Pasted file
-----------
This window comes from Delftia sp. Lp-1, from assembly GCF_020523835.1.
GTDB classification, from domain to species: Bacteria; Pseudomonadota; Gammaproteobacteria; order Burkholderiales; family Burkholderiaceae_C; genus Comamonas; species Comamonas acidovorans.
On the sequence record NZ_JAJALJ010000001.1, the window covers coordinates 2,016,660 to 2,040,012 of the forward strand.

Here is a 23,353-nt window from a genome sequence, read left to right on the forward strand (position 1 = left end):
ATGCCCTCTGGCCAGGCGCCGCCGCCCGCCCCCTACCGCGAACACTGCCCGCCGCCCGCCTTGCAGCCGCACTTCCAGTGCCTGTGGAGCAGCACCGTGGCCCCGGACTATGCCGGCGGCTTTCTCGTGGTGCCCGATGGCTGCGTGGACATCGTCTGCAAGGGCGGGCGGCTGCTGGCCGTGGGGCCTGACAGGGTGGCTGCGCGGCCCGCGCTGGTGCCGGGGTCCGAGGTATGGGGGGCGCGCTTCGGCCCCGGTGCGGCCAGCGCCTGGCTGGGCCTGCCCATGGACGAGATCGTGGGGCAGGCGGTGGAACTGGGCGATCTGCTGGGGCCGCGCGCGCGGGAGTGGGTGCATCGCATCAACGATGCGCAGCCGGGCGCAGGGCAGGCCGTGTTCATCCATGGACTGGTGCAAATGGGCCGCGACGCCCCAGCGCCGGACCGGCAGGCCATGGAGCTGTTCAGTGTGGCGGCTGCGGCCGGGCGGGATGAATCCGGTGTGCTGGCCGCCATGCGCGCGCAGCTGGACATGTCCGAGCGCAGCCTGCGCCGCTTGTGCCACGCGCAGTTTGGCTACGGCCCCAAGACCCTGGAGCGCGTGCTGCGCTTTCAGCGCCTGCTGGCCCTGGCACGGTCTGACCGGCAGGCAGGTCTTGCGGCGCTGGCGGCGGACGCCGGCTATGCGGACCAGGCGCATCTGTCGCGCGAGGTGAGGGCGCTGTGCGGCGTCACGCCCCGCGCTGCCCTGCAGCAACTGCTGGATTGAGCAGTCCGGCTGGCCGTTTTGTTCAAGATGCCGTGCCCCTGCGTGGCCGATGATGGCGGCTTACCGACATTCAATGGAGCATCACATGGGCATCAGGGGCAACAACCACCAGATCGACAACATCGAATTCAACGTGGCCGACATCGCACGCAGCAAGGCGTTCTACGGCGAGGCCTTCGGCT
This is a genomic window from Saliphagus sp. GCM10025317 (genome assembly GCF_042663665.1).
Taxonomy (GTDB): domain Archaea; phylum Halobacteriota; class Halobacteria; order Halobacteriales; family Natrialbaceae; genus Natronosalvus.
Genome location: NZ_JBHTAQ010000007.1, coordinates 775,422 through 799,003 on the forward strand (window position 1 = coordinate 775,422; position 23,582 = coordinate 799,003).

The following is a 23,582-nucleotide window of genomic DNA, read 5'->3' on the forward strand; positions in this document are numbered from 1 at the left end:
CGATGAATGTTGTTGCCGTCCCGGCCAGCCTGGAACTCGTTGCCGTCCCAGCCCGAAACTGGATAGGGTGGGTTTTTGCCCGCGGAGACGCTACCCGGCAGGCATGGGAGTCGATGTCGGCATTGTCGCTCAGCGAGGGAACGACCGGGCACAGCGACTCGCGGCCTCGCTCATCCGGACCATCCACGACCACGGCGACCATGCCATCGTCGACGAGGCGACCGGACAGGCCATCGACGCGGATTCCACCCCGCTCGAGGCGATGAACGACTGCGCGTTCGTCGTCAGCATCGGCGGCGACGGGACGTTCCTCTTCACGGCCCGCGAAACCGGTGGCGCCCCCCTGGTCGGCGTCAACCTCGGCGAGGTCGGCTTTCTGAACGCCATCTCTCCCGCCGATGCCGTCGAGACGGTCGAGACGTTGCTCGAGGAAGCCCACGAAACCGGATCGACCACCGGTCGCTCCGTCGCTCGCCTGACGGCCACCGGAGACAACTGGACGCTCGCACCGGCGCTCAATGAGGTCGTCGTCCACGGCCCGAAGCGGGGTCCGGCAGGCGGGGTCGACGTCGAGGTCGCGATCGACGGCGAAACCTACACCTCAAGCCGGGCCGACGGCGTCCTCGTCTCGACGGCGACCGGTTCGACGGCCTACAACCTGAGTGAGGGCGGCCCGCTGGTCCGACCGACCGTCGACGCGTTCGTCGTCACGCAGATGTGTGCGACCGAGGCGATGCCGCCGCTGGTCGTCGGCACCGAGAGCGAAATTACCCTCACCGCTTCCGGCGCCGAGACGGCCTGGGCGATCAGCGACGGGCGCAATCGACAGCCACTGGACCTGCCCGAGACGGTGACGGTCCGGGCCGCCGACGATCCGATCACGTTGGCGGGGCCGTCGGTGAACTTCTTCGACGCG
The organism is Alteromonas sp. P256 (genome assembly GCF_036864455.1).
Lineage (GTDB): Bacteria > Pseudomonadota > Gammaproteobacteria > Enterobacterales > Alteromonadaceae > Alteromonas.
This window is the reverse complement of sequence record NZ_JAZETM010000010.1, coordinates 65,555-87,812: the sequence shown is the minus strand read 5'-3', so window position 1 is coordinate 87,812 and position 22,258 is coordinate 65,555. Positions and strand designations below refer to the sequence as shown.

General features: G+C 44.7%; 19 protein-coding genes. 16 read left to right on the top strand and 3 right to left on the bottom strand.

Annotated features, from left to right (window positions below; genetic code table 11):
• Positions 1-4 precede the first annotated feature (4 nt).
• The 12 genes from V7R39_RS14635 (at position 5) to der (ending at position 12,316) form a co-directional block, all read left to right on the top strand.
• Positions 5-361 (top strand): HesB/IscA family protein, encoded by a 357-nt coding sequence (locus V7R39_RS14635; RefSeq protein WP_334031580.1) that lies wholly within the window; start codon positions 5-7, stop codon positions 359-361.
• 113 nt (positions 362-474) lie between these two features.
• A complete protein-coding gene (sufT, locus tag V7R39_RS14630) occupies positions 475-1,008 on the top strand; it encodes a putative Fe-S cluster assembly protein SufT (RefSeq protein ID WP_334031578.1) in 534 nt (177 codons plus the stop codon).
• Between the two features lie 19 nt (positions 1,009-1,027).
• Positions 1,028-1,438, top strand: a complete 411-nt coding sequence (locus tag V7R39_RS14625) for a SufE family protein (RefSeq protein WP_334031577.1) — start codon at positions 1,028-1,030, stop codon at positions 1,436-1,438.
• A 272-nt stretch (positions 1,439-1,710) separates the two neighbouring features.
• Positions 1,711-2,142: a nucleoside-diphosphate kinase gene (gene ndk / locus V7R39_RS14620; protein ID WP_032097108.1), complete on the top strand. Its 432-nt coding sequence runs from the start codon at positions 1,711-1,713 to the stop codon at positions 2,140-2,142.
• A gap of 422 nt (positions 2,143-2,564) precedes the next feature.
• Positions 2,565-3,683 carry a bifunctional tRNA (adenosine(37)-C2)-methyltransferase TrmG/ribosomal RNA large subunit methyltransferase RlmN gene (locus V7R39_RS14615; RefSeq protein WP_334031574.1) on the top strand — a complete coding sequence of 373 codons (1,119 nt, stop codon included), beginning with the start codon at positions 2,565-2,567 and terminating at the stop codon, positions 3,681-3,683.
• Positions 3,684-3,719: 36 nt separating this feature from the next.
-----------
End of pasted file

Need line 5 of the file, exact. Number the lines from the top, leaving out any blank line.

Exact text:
ATGCCCTCTGGCCAGGCGCCGCCGCCCGCCCCCTACCGCGAACACTGCCCGCCGCCCGCCTTGCAGCCGCACTTCCAGTGCCTGTGGAGCAGCACCGTGGCCCCGGACTATGCCGGCGGCTTTCTCGTGGTGCCCGATGGCTGCGTGGACATCGTCTGCAAGGGCGGGCGGCTGCTGGCCGTGGGGCCTGACAGGGTGGCTGCGCGGCCCGCGCTGGTGCCGGGGTCCGAGGTATGGGGGGCGCGCTTCGGCCCCGGTGCGGCCAGCGCCTGGCTGGGCCTGCCCATGGACGAGATCGTGGGGCAGGCGGTGGAACTGGGCGATCTGCTGGGGCCGCGCGCGCGGGAGTGGGTGCATCGCATCAACGATGCGCAGCCGGGCGCAGGGCAGGCCGTGTTCATCCATGGACTGGTGCAAATGGGCCGCGACGCCCCAGCGCCGGACCGGCAGGCCATGGAGCTGTTCAGTGTGGCGGCTGCGGCCGGGCGGGATGAATCCGGTGTGCTGGCCGCCATGCGCGCGCAGCTGGACATGTCCGAGCGCAGCCTGCGCCGCTTGTGCCACGCGCAGTTTGGCTACGGCCCCAAGACCCTGGAGCGCGTGCTGCGCTTTCAGCGCCTGCTGGCCCTGGCACGGTCTGACCGGCAGGCAGGTCTTGCGGCGCTGGCGGCGGACGCCGGCTATGCGGACCAGGCGCATCTGTCGCGCGAGGTGAGGGCGCTGTGCGGCGTCACGCCCCGCGCTGCCCTGCAGCAACTGCTGGATTGAGCAGTCCGGCTGGCCGTTTTGTTCAAGATGCCGTGCCCCTGCGTGGCCGATGATGGCGGCTTACCGACATTCAATGGAGCATCACATGGGCATCAGGGGCAACAACCACCAGATCGACAACATCGAATTCAACGTGGCCGACATCGCACGCAGCAAGGCGTTCTACGGCGAGGCCTTCGGCT